The following recipe makes more Indian butter sauce than you will need for one head of cauliflower, but it freezes beautifully and can be at the ready the next time you want to make it. If you want a little more bulk, steam some jasmine rice and serve it along side. It soaks up that wonderful sauce; and you might not have leftovers. You also will want all your spices measured out before you make the sauce, so you can sprinkle them in all at once. Don’t be intimidated by the list of ingredients, it comes together rather quickly; and you will find it on your regular rotation.

Steamed cauliflower sections with Indian butter sauce ready for roasting.

ROASTED CAULIFLOWER WITH INDIAN BUTTER SAUCE

INGREDIENTS:

  • 1 large head of cauliflower, cut in quarters leaving as much of the green leaves as possible
  • 4 tablespoons (1/2 stick) unsalted butter
  • 2 large or 3 small shallots, minced
  • 2 teaspoons ground cumin
  • 2 teaspoon garam masala
  • 2 teaspoons fresh lime juice
  • 1 1/2 teaspoons kosher salt
  • 2 teaspoons freshly grated ginger
  • 2 large garlic cloves, grated on Microplane or minced
  • 1/2 teaspoon crushed red pepper flakes
  • 1 28 ounce can fire-roasted diced tomatoes and their juices
  • 1 cup heavy cream
  • 1 teaspoon finely grated lime zest
  • Cooked jasmine rice (if using)
  • Chopped fresh cilantro, for serving
Roasted cauliflower with Indian butter sauce

INSTRUCTIONS:

  1. In a large pot over high heat, place a steamer basket, 2 cups water, and your quartered cauliflower. Cover, bring to a boil and steam for 10 minutes. Remove the cauliflower with tongs and gently let it drain on a clean kitchen towel. Preheat oven to 425 degrees F.
  2. Next, make you butter sauce. In a medium heavy sauce pan over medium high heat, melt 2 tablespoons of the butter, add the shallots and a pinch of salt; cook until golden brown, about 5-8 minutes.
  3. Stir in the garlic, ginger, red pepper flakes, cumin, paprika, garam masala, and lime juice. Sauté for another 2 minutes.
  4. Add the heavy cream, and tomatoes with their juices. Add salt and freshly ground black pepper to taste. Bring to a boil, then reduce heat to medium and simmer for 15 minutes, stirring occasionally. Take off heat and using a stick blender, blend until smooth. Add the remaining 2 tablespoons of butter, and lime zest.
  5. On a large baking sheet lined with parchment paper, place your drained cauliflower quarters evenly on it. Baste each quarter generously with sauce and roast for about 25 minutes.
  6. Place cauliflower on attractive platter and sprinkle with chopped fresh cilantro.

Serves 4

Beautiful roasted cauliflower, with Indian Butter Sauce
Enjoy!!

“Loneliness is the poverty of self; solitude is the richness of self” —May Sarton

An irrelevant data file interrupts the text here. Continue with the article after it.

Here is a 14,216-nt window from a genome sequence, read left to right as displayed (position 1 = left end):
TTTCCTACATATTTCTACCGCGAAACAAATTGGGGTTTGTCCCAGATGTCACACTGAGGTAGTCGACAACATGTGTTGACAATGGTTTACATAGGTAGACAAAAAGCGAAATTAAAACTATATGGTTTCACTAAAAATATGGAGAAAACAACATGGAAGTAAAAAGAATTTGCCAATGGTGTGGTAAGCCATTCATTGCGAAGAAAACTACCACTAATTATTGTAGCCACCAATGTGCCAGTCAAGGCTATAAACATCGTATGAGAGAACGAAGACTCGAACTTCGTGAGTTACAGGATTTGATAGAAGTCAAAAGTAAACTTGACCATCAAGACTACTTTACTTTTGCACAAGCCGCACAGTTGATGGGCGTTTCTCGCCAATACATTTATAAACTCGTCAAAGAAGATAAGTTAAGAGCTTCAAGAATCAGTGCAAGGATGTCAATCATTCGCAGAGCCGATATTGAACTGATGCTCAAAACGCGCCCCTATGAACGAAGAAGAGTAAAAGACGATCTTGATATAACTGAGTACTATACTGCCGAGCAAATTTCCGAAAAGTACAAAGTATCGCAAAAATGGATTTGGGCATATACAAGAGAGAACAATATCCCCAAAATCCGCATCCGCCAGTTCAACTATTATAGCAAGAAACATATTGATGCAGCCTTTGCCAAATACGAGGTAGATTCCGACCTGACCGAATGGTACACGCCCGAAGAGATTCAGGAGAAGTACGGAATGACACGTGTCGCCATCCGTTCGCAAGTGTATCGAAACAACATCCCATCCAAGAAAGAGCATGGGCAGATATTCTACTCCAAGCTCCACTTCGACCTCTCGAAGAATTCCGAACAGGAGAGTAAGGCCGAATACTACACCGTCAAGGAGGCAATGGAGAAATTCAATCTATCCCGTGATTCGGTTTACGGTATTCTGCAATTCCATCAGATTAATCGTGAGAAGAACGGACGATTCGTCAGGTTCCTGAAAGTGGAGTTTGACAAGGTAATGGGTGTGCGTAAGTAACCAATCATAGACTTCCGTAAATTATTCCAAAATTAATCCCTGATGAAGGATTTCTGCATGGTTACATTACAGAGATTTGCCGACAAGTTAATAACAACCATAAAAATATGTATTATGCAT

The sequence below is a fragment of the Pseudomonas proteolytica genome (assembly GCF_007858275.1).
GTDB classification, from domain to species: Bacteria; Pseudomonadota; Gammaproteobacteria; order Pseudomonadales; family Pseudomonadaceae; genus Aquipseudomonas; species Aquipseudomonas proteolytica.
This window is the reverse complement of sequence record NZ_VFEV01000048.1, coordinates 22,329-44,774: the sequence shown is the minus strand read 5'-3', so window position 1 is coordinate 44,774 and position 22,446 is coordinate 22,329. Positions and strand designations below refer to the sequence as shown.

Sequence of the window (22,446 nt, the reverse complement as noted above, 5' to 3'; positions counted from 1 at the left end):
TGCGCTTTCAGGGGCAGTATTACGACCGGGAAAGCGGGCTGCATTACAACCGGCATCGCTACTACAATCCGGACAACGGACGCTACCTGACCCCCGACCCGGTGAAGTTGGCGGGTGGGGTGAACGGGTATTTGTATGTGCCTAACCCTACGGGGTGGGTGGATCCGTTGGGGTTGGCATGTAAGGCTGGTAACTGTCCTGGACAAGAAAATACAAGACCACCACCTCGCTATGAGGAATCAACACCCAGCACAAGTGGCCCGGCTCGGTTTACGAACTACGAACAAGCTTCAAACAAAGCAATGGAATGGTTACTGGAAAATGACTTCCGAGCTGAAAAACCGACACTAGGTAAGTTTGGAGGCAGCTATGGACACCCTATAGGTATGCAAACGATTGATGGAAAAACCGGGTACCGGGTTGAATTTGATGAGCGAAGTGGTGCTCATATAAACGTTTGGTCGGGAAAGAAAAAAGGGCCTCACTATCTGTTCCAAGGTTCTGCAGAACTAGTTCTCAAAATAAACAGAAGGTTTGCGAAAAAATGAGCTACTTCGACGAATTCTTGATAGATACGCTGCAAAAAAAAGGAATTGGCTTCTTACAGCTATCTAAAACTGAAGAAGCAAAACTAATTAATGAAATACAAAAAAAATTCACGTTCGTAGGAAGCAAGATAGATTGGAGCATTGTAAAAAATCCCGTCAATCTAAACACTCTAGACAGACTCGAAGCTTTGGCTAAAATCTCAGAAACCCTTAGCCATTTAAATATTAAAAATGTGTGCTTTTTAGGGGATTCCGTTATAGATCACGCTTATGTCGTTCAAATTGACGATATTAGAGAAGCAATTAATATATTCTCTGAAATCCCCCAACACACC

Sweet and Sour

There’s a reason fall is called a transitional season. The wind is howling here today with 50 mph gusts, sending our bird feeders crashing against our deck. It’s in the 30’s with periods of snow, mixing in with the falling leaves, sending everything on a Twister ride. No worries, the forecast for next Sunday is 70 degrees!

We are fortunate that our larder is full. Comfort food means different things to each of us. I love it when we turn the corner from summer vegetables to fall. I enjoy pairing vegetables with whole roasted chickens or roasting them for sheet-pan dinners. I’m a visual person, after all, we eat with our eyes, and I love to have bright colors and contrasts in food. This dish is perfect when red cabbage and apples are at Market. It combines the best of color and contrast; as it’s both sweet and sour. It comes together in under an hour and pairs well with chicken, pork or duck.

Sautéing the onions and cabbage

SWEET AND SOUR RED CABBAGE

INGREDIENTS:

  • 2 tablespoons unsalted butter
  • 1 medium yellow onion, chopped
  • 1 medium red cabbage, cored and thinly sliced (about 6-8 cups)
  • 3/4 cups apple cider or fresh apple juice
  • 1 teaspoon salt
  • 3 tablespoons fresh dill, chopped, plus more to garnish
  • 2 teaspoons fennel seed
  • 1/2 cup golden raisins
  • 3-4 tablespoons apple cider vinegar
  • 1 tablespoon local honey

INSTRUCTIONS:

  1. In a large pot sauté the onions in butter until lightly browned. Add the cabbage and sauté for an additional 10 minutes, stirring occasionally. The cabbage will reduce in volume quite a bit.
  2. Add the remaining ingredients except the honey. Cover, cook on low heat for about 25-30 minutes.
  3. Add honey and adjust with more vinegar or honey if needed.

Serves 4

Colorful and delicious!

“Vegetables to me are….I don’t want to say the most exciting part of cooking, but certainly a very exciting part of cooking, because they continue to change. They come into season and they go through different phases.”

–Thomas Keller

HOME

I know this is technically a food blog, but this poem was inspired by the previous post and I wanted to share it.

HOME

I could not recognize you earlier

yet you stood by, as sentry

waiting to be noticed.

I ran past you in a blur

thinking you were there, or there.